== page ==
Cutting-edge NASA imaging technology can detect early signs of a plant virus that, if unaddressed, often proves devastating for wineries and grape growers, new research has found.
While the breakthrough is good news for the wine and grape industry, which loses billions of dollars a year to the crop-ruining disease, it could eventually help global agriculture as a whole.
Using intricate infrared images captured by airplane over California’s Central Valley, researchers were able to distinguish Cabernet Sauvignon grape vines that were infected but not showing symptoms — before the point at which growers can spot the disease and respond.
The technology, coupled with machine learning and on-the-ground analysis, successfully identified infected plants with almost 90 percent accuracy in some cases, according to two new research papers.
“This is the first time we’ve ever shown the ability to do viral disease detection on the airborne scale,” said Katie Gold, an assistant professor of grape pathology at Cornell University and a lead researcher on the project. “The next step is scaling to space.”
As NASA’s Jet Propulsion Laboratory is working on sending its airborne imaging instrument — a spectrometer known as AVIRIS-NG — into space, the research team is hopeful more routine aerial images and data from the launched machine could be used to more widely monitor crops.
“The ultimate vision is to be able to do this from space — and not just for grapes and not just this one disease and not just a few places in California, but to be able to do this for farmers all over the world, for many different crops and many different diseases and pests,” said Ryan Pavlick, a research technologist at JPL who worked on the grape project.
The implications of such a venture — if successful on a global scale — could “benefit the whole food system,” Gold said.
“If we can detect disease before it’s really spiraling out of control at its early stages (and) make a targeted intervention, we can then more strategically use our resources, reduce the amount of chemistry we’re putting into the environment, as well as make overall operations more sustainable, both from an environmental and financial standpoint,” Gold said.
Less disease and crop loss would mean more limited pesticide use and land use for agriculture — better for human and Earth health — as well as financial benefits, she said.
But that’s still a far-off vision, Pavlick said, with much more research necessary before the spectrometer is set to head up to space at the end of this decade. This latest study, focused on vineyards and the grapevine leafroll virus 3, or GLRaV-3, is a promising example of how this powerful technology can be leveraged, he said.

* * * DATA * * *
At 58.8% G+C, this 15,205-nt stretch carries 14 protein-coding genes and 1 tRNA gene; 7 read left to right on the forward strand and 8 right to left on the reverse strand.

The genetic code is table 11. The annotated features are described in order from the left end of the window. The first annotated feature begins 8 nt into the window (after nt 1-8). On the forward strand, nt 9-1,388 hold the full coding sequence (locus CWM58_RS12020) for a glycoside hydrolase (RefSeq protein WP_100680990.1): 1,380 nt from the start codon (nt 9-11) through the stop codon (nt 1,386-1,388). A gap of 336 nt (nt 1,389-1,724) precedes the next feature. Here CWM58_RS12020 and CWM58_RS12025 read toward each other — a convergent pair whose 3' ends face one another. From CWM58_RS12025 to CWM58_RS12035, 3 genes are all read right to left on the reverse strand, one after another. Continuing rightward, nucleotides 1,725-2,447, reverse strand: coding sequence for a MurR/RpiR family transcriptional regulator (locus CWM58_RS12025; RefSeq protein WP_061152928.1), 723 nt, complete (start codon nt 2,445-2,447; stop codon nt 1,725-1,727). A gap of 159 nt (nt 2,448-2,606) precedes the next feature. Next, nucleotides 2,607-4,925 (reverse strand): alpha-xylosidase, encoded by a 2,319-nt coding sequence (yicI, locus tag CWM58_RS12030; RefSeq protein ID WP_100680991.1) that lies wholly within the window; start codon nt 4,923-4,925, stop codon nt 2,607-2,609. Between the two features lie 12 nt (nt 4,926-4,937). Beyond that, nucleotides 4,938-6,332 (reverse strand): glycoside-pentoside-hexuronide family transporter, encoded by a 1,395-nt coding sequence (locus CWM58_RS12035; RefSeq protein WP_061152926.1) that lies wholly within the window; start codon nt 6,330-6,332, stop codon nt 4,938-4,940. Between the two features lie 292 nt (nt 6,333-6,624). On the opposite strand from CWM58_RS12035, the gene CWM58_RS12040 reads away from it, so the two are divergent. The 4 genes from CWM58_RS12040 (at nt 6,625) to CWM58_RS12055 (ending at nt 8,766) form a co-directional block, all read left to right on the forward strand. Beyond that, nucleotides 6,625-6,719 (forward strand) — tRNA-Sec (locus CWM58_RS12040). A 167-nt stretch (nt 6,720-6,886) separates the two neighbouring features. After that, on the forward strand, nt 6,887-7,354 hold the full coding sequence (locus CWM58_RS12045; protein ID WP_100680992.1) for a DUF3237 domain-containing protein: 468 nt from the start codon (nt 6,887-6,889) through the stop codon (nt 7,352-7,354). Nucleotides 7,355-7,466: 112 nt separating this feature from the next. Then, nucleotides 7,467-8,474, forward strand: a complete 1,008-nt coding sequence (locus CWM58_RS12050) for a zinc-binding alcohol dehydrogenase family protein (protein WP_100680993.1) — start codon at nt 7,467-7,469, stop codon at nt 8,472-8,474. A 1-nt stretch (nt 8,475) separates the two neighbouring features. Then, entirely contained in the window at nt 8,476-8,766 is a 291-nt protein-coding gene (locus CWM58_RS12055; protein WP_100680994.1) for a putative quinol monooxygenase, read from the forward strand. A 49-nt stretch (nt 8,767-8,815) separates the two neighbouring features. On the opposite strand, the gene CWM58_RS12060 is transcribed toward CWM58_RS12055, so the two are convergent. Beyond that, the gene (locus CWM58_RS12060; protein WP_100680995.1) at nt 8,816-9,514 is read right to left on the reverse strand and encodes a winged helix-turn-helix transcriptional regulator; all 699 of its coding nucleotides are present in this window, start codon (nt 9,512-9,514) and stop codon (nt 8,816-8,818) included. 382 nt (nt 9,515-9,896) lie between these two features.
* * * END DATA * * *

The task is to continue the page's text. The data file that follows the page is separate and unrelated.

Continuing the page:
The leafroll virus is primarily spread across vineyards by the endemic mealybug, and once the disease takes hold the only treatment is removal — costing the U.S. wine and grape industry some $3 billion in damage and losses annually, researchers said.
Right now, the virus is detected by growers only through laborious vine-by-vine analysis and expensive molecular testing, which usually provides results too late, once the virus has already ruined crops and spread.
“This issue is so financially devastating,” said Stephanie Bolton, the research and education director at the Lodi Winegrape Commission, a winegrower advocacy group that assisted in the research. “Once it’s noticeable, it can be pretty widespread throughout a vineyard,” downgrading grapes’ quality and leaving vines completely unusable.
That’s because the leafroll virus has a latent period of one year, Gold said.
“By the time a grapevine is showing symptoms, it’s already been infected for a year and it’s been spreading the virus to all of its neighbors,” Gold said.
So finding a way to identify early infection was key, she said, a challenge that led to the 2020 “wine tour” over Lodi vineyards, a collaboration between JPL and Cornell University.
Researchers flew the AVIRIS-NG, or the next-generation Airborne Visible/InfraRed Imaging Spectrometer developed at JPL, over about 11,000 acres of vineyards near Lodi. The spectrometer captures data from hundreds of channels of light, including those far beyond the visible spectrum — “down into the ultraviolet and well above the infrared,” Pavlick said.
As the machine flies over an area, it creates a map of squiggly lines, full of information on how the light was reflected that can be useful for applications such as detecting methane leaks, measuring the size of a snowflake or understanding the biochemistry of a vegetative canopy.
“From the shape of each of those squiggly lines, we can infer all kinds of things about the earth,” Pavlick said.
Using that data, the research team developed and trained computer models to distinguish the infection, while vineyard collaborators analyzed grapevines for symptoms and provided samples — scouting over 300 acres of vines for two years.
“This work would not have been possible without their commitment,” Gold said.
Bolton of the Lodi Winegrape Commission said it was work that local growers in Lodi were excited to be a part of.
“The growers here are really committed to learning and solving their problems and teamwork,” Bolton said of the community of about 750 growers. “We were pretty excited with the potential.”
The research’s findings focused only on red grapes, but Gold is hopeful the asymptomatic detection could help spot the virus in white grape varieties, which are also affected by the disease.